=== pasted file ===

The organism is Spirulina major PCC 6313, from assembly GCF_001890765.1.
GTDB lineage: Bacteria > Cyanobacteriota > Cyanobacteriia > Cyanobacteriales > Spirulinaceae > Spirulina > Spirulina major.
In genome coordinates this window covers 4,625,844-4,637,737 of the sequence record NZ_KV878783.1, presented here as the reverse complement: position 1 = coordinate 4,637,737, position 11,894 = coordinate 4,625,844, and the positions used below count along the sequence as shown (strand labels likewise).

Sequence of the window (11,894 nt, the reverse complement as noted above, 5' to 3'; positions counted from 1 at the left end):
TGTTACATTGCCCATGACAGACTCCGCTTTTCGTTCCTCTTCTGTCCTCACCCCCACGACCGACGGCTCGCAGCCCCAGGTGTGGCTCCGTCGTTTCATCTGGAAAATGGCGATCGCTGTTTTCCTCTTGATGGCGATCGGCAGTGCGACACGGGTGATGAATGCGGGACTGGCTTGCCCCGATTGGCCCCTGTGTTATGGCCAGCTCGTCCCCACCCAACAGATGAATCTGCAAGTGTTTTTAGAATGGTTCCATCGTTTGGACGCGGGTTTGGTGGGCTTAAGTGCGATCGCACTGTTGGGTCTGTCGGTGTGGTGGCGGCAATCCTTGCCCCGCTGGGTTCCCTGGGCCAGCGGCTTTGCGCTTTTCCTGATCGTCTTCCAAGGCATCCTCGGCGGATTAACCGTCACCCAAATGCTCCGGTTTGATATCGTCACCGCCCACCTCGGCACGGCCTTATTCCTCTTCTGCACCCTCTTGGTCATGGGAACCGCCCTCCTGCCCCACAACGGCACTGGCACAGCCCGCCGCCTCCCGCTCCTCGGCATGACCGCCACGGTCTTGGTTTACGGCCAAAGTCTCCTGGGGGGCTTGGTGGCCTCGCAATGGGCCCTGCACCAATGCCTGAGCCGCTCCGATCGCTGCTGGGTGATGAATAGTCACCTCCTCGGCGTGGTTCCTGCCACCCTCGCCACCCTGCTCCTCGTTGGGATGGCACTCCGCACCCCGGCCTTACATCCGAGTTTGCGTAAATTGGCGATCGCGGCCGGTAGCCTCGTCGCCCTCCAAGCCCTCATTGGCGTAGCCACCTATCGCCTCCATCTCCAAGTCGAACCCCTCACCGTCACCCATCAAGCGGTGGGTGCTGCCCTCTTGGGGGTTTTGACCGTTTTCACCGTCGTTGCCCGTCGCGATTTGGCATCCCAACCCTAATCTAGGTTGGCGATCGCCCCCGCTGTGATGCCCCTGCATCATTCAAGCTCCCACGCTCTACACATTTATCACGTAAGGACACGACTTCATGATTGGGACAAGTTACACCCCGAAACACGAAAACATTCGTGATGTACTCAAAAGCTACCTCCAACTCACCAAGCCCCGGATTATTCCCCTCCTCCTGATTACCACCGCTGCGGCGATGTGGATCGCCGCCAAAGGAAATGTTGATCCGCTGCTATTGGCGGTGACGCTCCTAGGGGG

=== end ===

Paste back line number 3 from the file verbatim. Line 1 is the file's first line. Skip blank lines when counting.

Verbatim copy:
In genome coordinates this window covers 4,625,844-4,637,737 of the sequence record NZ_KV878783.1, presented here as the reverse complement: position 1 = coordinate 4,637,737, position 11,894 = coordinate 4,625,844, and the positions used below count along the sequence as shown (strand labels likewise).